Can less be more? ECCO’s assured Beethoven and Mozart give contrasting answers  


United StatesUnited States Beethoven, Clara Schumann, Geminiani, Cerrone, and Mozart: Shai Wosner (piano), ECCO, Perelman Theater, Kimmel Center, Philadelphia, 25.10.2019. (BJ)

Shai Wosner © Miles Essex

Beethoven – String Quartet in F minor, Op.95, Quartetto serioso (arr.)
Clara Schumann (arr. Michi Wiancko) – A Love Suite: I – Liebeszauber, Op.13 No.3; II – Liebst du um Schönheit, Op.12 No.4; III – Er ist gekommen in Sturm und Regen, Op.12 No.2
Geminiani – Concerto grosso in D minor, La folia, H.143 (arr. Michi Wiancko)
Cerrone – The Air Suspended (Philadelphia premiere)
Mozart – Piano Concerto No.14 in E flat major, K.449

In this Philadelphia Chamber Music Society concert by the East Coast Chamber Orchestra (ECCO), the opening and closing works could be understood to offer two contrasting views on the suggestion that, in the aesthetic field, ‘less is more.’ It began with a Beethoven string quartet bulked up to full string-orchestra dimensions and ended with a Mozart piano concerto conversely downsized by the omission of the officially ‘ad lib’ parts for pairs of oboes and horns.

Predictably, with this technically and indeed musically adept string orchestra on the platform, Beethoven’s tautly dramatic F-minor Quartet was played with stunning panache — those upward swoops from the violins thrillingly lucid and always perfectly in tune — and as the work progressed there was little to cavil at in either the performers’ command of style or their intensity of tone. And yet the work, to my ears, failed to make anything like the absorbing effect it produces when performed in the original format with just four instruments. It is only then that the obsessively descending pianissimo cello line in the slowish second movement can exert the grippingly human character of one individual expressing himself against a background of three other equally human colleagues; and that is merely one example of the way increasing the performing forces from four instruments to seventeen transforms the message of the music from the vividly personal to the rather ordinarily generic.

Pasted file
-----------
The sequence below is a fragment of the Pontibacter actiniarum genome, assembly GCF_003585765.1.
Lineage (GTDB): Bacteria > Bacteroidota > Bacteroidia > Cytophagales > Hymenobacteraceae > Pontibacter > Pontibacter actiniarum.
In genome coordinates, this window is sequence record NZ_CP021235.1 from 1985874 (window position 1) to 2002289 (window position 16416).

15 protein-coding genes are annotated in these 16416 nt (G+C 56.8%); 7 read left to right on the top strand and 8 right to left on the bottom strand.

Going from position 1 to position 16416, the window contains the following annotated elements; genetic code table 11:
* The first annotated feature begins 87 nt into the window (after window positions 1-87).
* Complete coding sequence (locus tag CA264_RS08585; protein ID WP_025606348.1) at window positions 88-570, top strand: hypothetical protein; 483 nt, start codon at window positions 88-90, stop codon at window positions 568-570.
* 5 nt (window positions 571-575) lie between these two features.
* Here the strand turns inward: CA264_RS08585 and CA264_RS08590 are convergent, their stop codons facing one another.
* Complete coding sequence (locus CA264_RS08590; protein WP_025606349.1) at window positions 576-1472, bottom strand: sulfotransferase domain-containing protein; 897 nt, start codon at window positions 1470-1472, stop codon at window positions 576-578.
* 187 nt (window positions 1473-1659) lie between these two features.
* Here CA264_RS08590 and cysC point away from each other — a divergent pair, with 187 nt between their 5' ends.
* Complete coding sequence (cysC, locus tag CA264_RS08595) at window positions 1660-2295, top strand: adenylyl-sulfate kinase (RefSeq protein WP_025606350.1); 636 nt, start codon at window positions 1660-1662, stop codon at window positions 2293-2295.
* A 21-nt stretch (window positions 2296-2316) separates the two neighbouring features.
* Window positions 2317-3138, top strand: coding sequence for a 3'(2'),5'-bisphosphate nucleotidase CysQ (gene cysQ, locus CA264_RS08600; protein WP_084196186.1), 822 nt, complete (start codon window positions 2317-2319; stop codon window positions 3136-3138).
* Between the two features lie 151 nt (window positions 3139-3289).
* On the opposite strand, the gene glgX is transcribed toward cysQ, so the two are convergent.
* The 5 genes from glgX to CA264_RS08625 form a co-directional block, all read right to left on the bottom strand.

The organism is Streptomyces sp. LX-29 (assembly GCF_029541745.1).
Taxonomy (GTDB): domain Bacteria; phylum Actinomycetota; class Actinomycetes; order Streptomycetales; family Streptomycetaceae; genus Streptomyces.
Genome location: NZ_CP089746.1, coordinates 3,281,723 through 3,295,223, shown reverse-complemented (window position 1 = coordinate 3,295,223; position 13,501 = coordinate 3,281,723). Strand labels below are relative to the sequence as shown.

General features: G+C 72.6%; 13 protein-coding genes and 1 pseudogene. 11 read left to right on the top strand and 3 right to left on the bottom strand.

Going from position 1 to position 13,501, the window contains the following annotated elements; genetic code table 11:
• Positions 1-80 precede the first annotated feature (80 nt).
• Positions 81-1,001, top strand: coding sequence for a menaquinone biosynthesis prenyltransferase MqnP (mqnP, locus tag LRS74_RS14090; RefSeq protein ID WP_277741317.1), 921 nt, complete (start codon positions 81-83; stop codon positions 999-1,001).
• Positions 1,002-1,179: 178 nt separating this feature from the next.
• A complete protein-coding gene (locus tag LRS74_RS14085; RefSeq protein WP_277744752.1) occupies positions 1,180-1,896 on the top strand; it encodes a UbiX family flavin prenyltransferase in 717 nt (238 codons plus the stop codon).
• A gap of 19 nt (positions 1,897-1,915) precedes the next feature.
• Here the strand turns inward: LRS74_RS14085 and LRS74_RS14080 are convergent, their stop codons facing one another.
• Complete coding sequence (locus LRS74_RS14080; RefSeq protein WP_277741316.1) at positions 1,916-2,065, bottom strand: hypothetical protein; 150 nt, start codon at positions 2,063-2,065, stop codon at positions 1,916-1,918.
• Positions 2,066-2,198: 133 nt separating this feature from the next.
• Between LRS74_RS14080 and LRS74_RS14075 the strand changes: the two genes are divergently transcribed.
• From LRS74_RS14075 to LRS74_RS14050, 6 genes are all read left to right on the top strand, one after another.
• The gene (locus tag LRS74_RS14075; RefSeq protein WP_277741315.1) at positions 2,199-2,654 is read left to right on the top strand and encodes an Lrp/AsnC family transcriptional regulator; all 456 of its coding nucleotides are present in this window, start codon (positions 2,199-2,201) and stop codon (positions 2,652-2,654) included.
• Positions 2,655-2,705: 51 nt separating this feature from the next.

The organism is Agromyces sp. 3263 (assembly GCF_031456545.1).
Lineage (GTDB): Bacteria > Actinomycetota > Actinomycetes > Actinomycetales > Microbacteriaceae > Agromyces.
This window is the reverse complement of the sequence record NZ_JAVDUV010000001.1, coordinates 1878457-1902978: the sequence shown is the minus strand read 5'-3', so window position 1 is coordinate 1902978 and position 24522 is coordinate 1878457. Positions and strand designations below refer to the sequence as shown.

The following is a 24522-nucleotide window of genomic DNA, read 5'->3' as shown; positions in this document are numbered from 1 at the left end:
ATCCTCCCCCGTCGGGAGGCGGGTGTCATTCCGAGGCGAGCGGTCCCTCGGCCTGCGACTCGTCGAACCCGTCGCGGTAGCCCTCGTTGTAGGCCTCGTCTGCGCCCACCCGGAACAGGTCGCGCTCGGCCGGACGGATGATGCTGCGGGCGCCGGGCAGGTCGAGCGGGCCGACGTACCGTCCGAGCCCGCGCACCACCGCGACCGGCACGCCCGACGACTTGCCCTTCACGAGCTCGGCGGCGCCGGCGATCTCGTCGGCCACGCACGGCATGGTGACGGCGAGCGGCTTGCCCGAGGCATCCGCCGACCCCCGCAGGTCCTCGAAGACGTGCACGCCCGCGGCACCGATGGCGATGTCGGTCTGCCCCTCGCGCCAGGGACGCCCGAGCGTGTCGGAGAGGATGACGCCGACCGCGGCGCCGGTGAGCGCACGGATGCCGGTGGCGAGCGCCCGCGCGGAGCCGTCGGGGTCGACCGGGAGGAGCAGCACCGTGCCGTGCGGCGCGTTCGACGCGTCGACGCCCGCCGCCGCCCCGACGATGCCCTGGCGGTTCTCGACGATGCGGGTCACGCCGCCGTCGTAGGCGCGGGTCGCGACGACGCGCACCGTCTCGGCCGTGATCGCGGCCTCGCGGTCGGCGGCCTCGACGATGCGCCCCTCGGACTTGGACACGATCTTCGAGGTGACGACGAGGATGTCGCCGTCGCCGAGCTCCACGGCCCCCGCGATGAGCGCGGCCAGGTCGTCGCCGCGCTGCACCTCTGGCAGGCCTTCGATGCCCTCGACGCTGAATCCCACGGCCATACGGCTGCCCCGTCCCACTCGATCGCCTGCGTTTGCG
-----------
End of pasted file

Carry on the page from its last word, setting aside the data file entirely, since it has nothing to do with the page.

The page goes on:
This, then, fully supported the idea that ‘less is more’. Performing Mozart’s 14th Piano Concerto, on the other hand, without the wind instruments that enrich the sonorities of the full score argued against that theory — but only to a very small degree, because the orchestra’s eloquent interaction with Shai Wosner’s immaculate and unfailingly perceptive rendering of the solo part produced a sound-picture luxuriant enough to make it easy, on this occasion, to forget about those oboe and horn tones that I love so much.

No less impressive was the spine-tingling hush that they achieved and maintained in their shared encore — a performance of the finale of the composer’s 12th Piano Concerto that brought an evening of pleasurable artistic illumination to a worthy close. Before intermission, meanwhile, we had heard an arrangement of three Clara Schumann Lieder that made me eager to hear them in their original format (that point about the mixed value of the arrangement process again!) and an unreservedly enjoyable performance of Francesco Geminiani’s inventive variations on the traditional La folia theme.

35-year-old Christopher Cerrone’s program note for the Philadelphia premiere after intermission of his The Air Suspended, a roughly 18-minute concertante work for piano and strings, promised some intriguing materials largely based on meteorological phenomena. Even in Wosner’s and ECCO’s assured performance, however, the reality, though skillfully written, fell short of so arresting a prediction: I couldn’t help being reminded of what my gifted former colleague and boss, the late David Drew, spoke of as the ‘Society for the Promotion of Contemporary Program Notes’.

Bernard Jacobson


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